Coding for the Shared Virtual Area
Besides accommodating the system directory list (SDL) and phases that are needed by the system, the shared virtual area (SVA) may contain user-written phases that can be used concurrently by more than one program. SVA phases must be re-enterable and relocatable; code that modifies itself will cause a protection check when executed from the SVA. This section presents some advice on coding phases to use SVA facilities and suggests some standards for base-register usage.
- The re-enterable code must not modify any storage within its own storage area. Therefore, the code must not contain DTFs, CCBs, or other control blocks that are modified during execution.
- The phase can modify registers only if it saves and restores them for each user.
- A user-specified work area (within the calling partition) must be provided for storing registers and for any storage modifications.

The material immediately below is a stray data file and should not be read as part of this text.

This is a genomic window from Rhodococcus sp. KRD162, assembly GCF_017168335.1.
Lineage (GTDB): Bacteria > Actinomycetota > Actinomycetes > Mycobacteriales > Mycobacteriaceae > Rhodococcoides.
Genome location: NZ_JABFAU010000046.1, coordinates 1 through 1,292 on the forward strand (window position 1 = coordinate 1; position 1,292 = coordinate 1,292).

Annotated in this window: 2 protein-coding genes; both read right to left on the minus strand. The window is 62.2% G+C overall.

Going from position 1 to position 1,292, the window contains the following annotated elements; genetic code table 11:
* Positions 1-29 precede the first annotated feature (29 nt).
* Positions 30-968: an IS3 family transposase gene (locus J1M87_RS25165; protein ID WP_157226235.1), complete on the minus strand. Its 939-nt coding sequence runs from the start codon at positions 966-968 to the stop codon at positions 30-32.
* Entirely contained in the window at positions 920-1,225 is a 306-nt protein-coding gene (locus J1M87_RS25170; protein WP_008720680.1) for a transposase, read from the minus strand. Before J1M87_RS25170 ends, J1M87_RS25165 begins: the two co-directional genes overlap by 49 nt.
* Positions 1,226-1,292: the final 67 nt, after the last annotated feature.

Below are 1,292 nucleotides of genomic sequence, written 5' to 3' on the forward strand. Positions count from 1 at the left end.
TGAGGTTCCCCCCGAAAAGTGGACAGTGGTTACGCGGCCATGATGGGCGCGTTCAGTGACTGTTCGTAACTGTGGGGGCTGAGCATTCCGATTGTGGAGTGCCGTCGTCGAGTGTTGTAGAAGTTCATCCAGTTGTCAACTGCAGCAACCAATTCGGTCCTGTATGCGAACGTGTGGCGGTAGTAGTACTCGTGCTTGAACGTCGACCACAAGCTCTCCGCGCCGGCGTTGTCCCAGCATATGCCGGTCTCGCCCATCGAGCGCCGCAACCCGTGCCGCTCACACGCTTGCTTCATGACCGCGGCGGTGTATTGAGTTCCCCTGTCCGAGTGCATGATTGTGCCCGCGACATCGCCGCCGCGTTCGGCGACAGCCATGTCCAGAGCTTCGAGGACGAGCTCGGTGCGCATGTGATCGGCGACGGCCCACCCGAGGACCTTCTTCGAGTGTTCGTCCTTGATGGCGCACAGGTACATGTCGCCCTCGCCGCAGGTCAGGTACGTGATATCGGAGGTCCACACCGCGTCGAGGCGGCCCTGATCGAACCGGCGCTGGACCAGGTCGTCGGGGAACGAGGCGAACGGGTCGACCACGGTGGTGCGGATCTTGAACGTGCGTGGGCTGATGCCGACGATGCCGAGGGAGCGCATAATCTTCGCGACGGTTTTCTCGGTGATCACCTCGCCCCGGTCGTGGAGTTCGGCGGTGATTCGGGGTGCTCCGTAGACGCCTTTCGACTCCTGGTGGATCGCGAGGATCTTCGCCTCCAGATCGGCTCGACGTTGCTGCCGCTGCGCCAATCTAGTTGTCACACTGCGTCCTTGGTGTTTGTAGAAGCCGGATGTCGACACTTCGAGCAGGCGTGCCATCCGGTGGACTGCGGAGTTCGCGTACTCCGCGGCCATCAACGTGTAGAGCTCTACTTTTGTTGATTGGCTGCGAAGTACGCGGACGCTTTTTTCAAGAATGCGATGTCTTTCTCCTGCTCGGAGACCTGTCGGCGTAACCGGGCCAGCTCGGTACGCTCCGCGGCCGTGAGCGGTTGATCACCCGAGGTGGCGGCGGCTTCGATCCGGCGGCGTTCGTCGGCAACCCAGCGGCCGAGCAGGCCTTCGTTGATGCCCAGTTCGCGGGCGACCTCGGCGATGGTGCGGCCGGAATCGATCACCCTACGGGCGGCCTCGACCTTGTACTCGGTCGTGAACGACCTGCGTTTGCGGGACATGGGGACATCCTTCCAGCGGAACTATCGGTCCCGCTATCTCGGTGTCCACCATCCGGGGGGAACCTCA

- Use register 12 as the base register in both the main routine and the re-enterable code.
- Use register 13 as base for the working storage area. It is the responsibility of the main routine to provide addressability to the work area by loading register 13; the re-enterable routine must not modify register 13. The easiest way to address the working storage area in the re-enterable code is by a DSECT that defines the fields of the work area and a USING dsectname,13. In this way symbolic addressing can be used.
- Use CALL, SAVE, and RETURN macros. As register 13 is the base register, SAVE (14,12) and RETURN (14,12) result. Use register notation for CALL, for example, CALL (15) .... Before issuing the CALL, load register 15 with the transfer address. Register 14 will always contain the return address. The standard is thus established of register 15 for calling and register 14 for returning.
- Switches, and other areas that may be modified, can be placed in the working storage area using base register 13.
Figure 1 illustrates the suggested conventions: MAINRTN is the main routine, SUBRTN is the SVA phase.